BUGBEE, H. D. (1900-1963)
At the suggestion of his cousin, cattleman T. S. Bugbee, Harold Dow Bugbee came to Clarendon in the Texas Panhandle from Lexington, Massachusetts (where he was born on August 15, 1900), with his parents in 1914. He studied at Texas A&M College in 1917 and the Cumming School of Art in Des Moines, Iowa, in 1920. Each fall, until the late 1930s, Bugbee traveled to Taos to paint with his fellow artists "Buck" Dunton, Frank Hoffman, Leon Gaspard, and Ralph Meyers, often packing into the mountains to paint with either Meyers or Dunton. Advised by Panhandle-Plains cattlemen Frank Collinson and Charles Goodnight and inspired by the example of his idol, Charles M. Russell, Bugbee portrayed historic and then-contemporary Southern Plains life, including cowboys, Native Americans, and flora and fauna of the region.
By the mid-1920s galleries in Denver, Chicago, Kansas City, and New York handled Bugbee's work. In 1933, with the Great Depression and decreasing picture sales, Bugbee turned to magazine illustration, a practice he maintained for some eighteen years. He did pen-and-ink illustrations for Ranch Romances, Western Stories, Country Gentleman, and Field and Stream, among others. Additionally, Bugbee also illustrated a number of significant books on western history, including J. Evetts Haley's Charles Goodnight: Cowman and Plainsman (1936), Willie N. Lewis's Between Sun and Sod (1938), and S. Omar Barker's Songs of the Saddlemen (1954). He also continued to make easel paintings.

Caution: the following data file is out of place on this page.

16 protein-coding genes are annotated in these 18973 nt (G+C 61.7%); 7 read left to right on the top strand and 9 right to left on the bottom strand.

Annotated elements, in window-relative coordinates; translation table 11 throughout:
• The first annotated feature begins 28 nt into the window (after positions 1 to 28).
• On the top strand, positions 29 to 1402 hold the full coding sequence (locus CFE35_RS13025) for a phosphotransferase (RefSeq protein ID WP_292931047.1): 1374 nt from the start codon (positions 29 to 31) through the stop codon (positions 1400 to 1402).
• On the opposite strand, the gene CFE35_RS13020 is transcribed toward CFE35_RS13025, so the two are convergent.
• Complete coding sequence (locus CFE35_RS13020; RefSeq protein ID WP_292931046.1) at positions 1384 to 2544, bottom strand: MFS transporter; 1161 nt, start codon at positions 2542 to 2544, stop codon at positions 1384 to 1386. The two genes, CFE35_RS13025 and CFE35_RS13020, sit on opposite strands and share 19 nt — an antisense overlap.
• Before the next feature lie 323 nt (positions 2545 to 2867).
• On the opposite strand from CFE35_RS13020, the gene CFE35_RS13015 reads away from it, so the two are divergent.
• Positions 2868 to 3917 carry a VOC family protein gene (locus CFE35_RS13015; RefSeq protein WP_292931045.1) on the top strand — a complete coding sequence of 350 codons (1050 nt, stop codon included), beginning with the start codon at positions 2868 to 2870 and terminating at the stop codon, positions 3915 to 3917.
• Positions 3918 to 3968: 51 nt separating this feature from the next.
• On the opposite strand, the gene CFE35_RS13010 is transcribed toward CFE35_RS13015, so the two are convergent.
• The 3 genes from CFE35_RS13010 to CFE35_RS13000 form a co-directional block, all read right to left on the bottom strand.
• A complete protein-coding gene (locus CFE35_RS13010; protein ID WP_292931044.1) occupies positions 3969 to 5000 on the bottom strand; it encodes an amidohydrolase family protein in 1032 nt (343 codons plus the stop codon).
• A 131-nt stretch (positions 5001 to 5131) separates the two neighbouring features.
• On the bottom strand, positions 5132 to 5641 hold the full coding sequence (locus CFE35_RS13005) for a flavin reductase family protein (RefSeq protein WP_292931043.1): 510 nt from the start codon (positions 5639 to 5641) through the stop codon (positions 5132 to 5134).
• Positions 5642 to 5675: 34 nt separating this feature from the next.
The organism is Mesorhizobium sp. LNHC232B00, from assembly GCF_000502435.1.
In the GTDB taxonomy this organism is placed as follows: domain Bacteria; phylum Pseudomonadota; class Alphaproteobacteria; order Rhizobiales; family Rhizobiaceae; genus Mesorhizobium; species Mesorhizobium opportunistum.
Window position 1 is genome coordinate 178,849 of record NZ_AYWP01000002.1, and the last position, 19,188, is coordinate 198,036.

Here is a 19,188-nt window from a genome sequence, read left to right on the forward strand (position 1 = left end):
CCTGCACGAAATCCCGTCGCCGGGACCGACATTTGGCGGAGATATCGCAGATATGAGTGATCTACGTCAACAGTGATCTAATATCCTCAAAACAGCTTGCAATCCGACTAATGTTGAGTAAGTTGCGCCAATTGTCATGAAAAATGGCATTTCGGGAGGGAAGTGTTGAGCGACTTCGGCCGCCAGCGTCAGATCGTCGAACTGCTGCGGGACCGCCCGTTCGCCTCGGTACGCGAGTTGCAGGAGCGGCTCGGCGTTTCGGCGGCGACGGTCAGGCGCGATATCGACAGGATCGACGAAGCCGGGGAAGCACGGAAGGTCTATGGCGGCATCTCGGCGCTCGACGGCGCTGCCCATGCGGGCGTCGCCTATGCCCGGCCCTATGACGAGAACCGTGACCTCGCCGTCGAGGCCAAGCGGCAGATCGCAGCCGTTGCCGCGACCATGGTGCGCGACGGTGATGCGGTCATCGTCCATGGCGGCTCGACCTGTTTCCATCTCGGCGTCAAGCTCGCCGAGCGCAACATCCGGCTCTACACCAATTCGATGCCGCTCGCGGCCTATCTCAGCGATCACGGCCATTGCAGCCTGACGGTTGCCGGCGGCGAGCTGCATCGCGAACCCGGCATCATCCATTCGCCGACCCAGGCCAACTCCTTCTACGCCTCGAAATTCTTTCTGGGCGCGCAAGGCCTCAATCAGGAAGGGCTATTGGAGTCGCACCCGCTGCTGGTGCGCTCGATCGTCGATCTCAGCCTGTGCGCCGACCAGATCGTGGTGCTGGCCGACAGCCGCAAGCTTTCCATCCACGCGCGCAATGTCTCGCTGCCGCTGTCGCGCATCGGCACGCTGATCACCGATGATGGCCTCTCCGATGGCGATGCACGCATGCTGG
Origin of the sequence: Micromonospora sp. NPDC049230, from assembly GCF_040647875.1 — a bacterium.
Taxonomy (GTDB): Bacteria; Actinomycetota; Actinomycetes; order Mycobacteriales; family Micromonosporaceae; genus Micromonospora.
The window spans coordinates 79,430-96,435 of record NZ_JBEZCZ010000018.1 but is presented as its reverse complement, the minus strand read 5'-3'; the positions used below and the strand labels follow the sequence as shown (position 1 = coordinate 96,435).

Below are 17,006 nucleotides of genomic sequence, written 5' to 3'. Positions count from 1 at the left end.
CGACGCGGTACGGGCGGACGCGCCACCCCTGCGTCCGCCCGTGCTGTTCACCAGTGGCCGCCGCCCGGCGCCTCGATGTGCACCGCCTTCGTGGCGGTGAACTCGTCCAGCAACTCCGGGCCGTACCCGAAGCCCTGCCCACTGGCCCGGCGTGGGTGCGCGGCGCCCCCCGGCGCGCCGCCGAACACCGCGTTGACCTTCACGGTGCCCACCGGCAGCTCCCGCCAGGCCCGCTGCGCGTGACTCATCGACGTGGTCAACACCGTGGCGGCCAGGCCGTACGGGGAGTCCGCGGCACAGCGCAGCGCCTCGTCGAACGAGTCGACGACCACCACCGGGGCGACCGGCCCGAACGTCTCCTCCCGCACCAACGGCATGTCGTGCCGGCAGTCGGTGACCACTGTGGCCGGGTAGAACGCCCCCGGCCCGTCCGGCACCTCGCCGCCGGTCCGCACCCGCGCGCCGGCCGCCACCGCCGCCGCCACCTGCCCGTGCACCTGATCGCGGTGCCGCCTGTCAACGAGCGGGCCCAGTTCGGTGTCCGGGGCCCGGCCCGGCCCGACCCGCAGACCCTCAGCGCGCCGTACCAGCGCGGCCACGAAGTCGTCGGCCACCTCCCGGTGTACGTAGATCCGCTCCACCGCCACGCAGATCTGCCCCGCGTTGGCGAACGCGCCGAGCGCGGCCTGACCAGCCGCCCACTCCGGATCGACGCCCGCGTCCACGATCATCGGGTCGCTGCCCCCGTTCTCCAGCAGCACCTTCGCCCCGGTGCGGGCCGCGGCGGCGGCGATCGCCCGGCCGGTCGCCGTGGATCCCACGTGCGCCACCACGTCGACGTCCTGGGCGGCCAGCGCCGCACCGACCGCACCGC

Under Roosevelt's New Deal, Bugbee painted the first of five murals for the Panhandle- Plains Historical Museum's Pioneer Hall in 1934. He later painted additional murals for the Amarillo Army Air Field and a set of murals on Native American life for the Panhandle-Plains Historical Museum. He exhibited at the Tri- State Fair at Amarillo, the Fort Worth Frontier Centennial Exposition in 1936, the Greater Texas and Pan-American Exposition at Dallas in 1937, and in the annual West Texas art exhibitions in Fort Worth. He also had numerous solo exhibitions in Texas and exhibited in Taos. In 1951 Bugbee became the first curator of art at Panhandle-Plains, a position he held until his death at Clarendon on March 27, 1963. More than 230 Bugbee works are part of the museum's collection.
Michael R. Grauer Panhandle-Plains Historical Museum
McClure, C. Boone. "Harold Dow Bugbee: A Biographical Sketch." Panhandle-Plains Historical Review 30 (1957): 55– 67.